In Netflix's latest film "Bird Box", based on the book by Josh Malerman of 2014, mysterious beings attack humanity, make people play the deepest fears and kill them. Survivors trying to stay alive remain closed indoors with covered windows and remain bound with tied eyes when opened outside.
Sandra Bullock plays Malori, a mother who protects two children from monsters, the viewer does not refer to … ever. And that's not even the biggest problem in the story.
You do not have to see a nasty monster to make the movie terrible, but you need a credible plot. The absurd moments around make the whole movie hard to grasp.
At the beginning, Malori sees a television report featuring various countries that deal with hysteria that is rapidly spreading, making people act irrationally and hurt. While in hospital for prenatal care visit, Malori sees a woman hit her head repeatedly against a glass wall for no apparent reason – similar to events in another horror movie, The Happening.
On the way home from the hospital, Malori's sister (Sarah Paulson) "sees" the creature, then deliberately destroys the car with many pregnant Malori in her. The thing is, Malori never sees the same thing that her sister does, and manages to make it into a house with other survivors.
After that, the post-apocalyptic thriller becomes frustrating. First of all, each character feels like a stereotypical trail – a gay guy who is generous with his home, a bad boy covered with a tattooed, bitter man with a gun, a potential scientist, a former soldier, an old lady who saves the day, and so on. Do we really need lots of characters? Even they looked around in every scene as if they knew they were chargers.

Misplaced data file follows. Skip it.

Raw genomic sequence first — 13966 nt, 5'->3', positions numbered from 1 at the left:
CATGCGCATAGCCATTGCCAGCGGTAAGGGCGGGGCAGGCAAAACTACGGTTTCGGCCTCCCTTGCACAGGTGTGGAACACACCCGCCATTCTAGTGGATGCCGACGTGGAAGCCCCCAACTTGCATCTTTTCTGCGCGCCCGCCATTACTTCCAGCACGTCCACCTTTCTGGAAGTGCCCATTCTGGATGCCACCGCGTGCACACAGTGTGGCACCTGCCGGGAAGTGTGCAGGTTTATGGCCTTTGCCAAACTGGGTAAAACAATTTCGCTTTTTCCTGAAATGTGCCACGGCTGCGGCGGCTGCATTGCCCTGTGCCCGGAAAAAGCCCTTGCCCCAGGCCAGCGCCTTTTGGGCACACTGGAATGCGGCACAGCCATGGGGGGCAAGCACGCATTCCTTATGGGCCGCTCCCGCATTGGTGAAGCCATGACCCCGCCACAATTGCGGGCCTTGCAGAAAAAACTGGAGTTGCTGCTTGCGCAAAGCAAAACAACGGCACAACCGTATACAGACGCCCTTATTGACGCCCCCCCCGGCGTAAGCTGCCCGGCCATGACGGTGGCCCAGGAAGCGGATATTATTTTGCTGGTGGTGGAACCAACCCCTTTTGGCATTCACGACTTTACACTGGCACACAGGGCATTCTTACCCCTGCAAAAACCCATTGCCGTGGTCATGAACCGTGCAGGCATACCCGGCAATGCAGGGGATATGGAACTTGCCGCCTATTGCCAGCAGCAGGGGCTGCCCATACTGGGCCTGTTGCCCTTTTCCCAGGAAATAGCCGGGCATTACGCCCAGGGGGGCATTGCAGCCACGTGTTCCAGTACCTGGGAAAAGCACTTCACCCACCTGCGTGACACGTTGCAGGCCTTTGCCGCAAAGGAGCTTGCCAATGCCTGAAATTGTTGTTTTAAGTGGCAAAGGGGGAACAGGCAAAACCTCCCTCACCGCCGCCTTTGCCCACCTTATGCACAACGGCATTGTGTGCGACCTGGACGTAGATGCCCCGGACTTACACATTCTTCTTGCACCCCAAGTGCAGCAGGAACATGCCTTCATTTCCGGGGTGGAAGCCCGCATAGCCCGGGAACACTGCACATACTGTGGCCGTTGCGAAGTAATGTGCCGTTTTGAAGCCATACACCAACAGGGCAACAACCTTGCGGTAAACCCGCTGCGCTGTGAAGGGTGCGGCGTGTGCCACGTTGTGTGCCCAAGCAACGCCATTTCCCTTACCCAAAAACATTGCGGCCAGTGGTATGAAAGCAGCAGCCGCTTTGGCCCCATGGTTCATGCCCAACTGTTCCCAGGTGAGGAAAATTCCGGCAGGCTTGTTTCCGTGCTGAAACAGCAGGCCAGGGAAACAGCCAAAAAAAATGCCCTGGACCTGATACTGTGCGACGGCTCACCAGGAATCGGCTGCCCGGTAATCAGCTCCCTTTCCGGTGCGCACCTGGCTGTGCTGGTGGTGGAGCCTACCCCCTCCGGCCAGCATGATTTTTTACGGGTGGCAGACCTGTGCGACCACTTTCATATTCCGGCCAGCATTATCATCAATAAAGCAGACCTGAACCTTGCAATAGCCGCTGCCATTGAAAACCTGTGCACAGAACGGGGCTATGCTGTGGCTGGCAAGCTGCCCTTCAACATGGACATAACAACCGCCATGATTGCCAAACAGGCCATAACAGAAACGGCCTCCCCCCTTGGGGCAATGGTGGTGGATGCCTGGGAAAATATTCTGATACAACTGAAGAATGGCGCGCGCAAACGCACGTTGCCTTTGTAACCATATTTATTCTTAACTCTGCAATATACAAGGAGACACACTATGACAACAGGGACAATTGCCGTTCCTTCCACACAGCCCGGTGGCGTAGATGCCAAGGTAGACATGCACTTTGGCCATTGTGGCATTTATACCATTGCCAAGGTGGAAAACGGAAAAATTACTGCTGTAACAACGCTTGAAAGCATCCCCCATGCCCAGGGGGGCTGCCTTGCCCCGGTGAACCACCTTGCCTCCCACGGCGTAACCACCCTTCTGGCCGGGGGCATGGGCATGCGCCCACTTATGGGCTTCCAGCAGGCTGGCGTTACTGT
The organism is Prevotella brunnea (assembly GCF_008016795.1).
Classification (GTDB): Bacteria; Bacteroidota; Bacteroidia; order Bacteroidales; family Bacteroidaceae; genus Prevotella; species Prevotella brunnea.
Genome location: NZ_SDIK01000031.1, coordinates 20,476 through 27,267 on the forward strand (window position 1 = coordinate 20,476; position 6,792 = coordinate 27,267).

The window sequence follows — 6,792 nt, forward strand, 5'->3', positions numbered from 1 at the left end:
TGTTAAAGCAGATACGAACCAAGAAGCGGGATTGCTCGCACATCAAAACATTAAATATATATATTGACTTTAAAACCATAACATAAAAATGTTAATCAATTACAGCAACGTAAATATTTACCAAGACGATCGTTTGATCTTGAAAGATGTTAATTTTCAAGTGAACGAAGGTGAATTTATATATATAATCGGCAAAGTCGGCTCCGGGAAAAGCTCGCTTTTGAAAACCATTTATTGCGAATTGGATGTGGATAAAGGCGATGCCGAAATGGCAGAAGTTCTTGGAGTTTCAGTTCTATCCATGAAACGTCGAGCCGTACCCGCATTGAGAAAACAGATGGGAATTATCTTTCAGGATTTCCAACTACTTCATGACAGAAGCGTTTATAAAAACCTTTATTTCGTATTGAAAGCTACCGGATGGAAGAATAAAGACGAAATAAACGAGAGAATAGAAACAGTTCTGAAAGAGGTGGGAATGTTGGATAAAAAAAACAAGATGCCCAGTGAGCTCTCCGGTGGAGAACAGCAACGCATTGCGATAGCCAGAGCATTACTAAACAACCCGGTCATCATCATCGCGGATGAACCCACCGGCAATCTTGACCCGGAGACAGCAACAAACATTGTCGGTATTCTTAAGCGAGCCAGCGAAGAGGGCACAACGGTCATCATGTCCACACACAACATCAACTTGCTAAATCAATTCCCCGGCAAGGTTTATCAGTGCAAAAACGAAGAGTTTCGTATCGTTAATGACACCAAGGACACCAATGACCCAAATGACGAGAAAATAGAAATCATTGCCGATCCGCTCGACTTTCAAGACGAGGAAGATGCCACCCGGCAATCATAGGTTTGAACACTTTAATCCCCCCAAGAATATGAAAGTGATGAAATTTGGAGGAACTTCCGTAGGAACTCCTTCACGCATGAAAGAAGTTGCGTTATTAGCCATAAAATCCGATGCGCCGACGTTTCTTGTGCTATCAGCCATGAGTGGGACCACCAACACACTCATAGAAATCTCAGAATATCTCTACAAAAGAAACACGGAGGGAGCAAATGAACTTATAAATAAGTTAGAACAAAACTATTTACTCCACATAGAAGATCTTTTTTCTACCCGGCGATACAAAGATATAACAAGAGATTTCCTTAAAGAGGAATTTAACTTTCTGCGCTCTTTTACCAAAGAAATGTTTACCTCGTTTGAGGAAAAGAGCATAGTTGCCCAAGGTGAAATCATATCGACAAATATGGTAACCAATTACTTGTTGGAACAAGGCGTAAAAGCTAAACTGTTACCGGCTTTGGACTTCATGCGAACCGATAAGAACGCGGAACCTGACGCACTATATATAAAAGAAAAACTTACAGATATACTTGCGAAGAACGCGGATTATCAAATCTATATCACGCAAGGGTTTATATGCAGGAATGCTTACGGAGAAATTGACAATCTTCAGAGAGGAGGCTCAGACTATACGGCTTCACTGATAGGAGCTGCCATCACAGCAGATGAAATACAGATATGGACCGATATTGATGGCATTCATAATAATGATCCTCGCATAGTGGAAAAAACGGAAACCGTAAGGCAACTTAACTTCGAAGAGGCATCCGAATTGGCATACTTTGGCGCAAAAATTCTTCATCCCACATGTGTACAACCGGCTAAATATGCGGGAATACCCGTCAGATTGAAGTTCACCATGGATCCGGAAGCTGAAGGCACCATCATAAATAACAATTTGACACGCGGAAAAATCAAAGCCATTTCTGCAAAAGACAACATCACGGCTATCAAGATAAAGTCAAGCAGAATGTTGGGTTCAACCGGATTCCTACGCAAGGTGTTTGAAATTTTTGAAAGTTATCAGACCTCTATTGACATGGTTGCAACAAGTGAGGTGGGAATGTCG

With the film that moves back and forth between the past and the present, it is difficult to feel a sense of urgency when we see who will survive and who will not die before.
Then, there are incredible moments. Since when do they sell food stores – like the abandoned, the first survivor raided – sell pets? And why are birds the only creatures that warn people of monsters (or people who keep monsters to help them?) I hoped that other creatures such as horses, puppies, kittens or diva would do the trick. Unfortunately, a movie called the Ferret Box probably does not sound as unusual to watch.
While we are at it, how does electricity still work in the house years after monsters caused a large part of the population to be killed? Who exactly is still running an electrical network in the big city? And how did Malory, two children and one other survivor managed to find enough food at that time only by stealing from nearby houses?
And why citizens used massive stripes of fabric? It is easy to cool down such a fall to fall only with the pinata pinata of a child's birthday party, let alone run from an invisible monster to a forest. However, those things remained in every stormy scene as they were attached to the superglow.
This brings me to that dangerous two-day journey along the river full of dangerous rapids in an unpleasant carabiner with Malori and two young children – all with eyes bound.
Even the most experienced external man would have problems navigating the rough water into an uncomfortable boat. But the taking of two little children to ride the river, without carrying a flotation vest, or to give them a lesson in swimming? It's just look like bad parenting.
You know what else feels like bad parenting? I screamed for two children not to leave the ship or injure them. There is a protected parent, and then acts as Joan Crawford. Even with all of Malory's time to follow its simple rules, children fail to obey and take a ride twice.
While the idea of the vicious force that followed a mother and her two children sounds like a fun thing to see, all those unreal moments made me pause the movie in order to try to understand it. And I could not. Not once.
Netflix says "Bird Box" has a record-breaking debut, but by the end of the film I started to blink to enjoy the story. In fact, I began to take root for the monsters. Unfortunately, Malori and her children survived and found a safe oasis that was taken care of by river rapids, which worries me that we headed for the continuation. But next time, I will have my own bird to warn me not to look.
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